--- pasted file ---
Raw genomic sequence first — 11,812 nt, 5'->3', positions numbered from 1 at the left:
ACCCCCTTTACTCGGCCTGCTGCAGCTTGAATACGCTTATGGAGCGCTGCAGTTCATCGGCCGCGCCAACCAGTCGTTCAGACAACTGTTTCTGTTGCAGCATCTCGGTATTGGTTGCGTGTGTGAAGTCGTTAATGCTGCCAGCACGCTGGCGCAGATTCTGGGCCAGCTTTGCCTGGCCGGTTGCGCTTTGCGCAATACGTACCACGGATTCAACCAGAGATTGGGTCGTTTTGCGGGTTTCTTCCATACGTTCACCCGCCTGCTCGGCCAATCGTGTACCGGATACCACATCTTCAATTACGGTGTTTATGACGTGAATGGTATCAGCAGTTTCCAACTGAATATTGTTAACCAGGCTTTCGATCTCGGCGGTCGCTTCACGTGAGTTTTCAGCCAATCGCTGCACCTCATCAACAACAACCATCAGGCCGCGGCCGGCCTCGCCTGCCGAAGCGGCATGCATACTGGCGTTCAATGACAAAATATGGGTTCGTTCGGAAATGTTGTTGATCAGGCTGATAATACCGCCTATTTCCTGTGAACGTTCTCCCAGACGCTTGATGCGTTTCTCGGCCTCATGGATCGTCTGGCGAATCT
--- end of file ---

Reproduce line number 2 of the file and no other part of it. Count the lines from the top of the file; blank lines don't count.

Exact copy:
ACCCCCTTTACTCGGCCTGCTGCAGCTTGAATACGCTTATGGAGCGCTGCAGTTCATCGGCCGCGCCAACCAGTCGTTCAGACAACTGTTTCTGTTGCAGCATCTCGGTATTGGTTGCGTGTGTGAAGTCGTTAATGCTGCCAGCACGCTGGCGCAGATTCTGGGCCAGCTTTGCCTGGCCGGTTGCGCTTTGCGCAATACGTACCACGGATTCAACCAGAGATTGGGTCGTTTTGCGGGTTTCTTCCATACGTTCACCCGCCTGCTCGGCCAATCGTGTACCGGATACCACATCTTCAATTACGGTGTTTATGACGTGAATGGTATCAGCAGTTTCCAACTGAATATTGTTAACCAGGCTTTCGATCTCGGCGGTCGCTTCACGTGAGTTTTCAGCCAATCGCTGCACCTCATCAACAACAACCATCAGGCCGCGGCCGGCCTCGCCTGCCGAAGCGGCATGCATACTGGCGTTCAATGACAAAATATGGGTTCGTTCGGAAATGTTGTTGATCAGGCTGATAATACCGCCTATTTCCTGTGAACGTTCTCCCAGACGCTTGATGCGTTTCTCGGCCTCATGGATCGTCTGGCGAATCT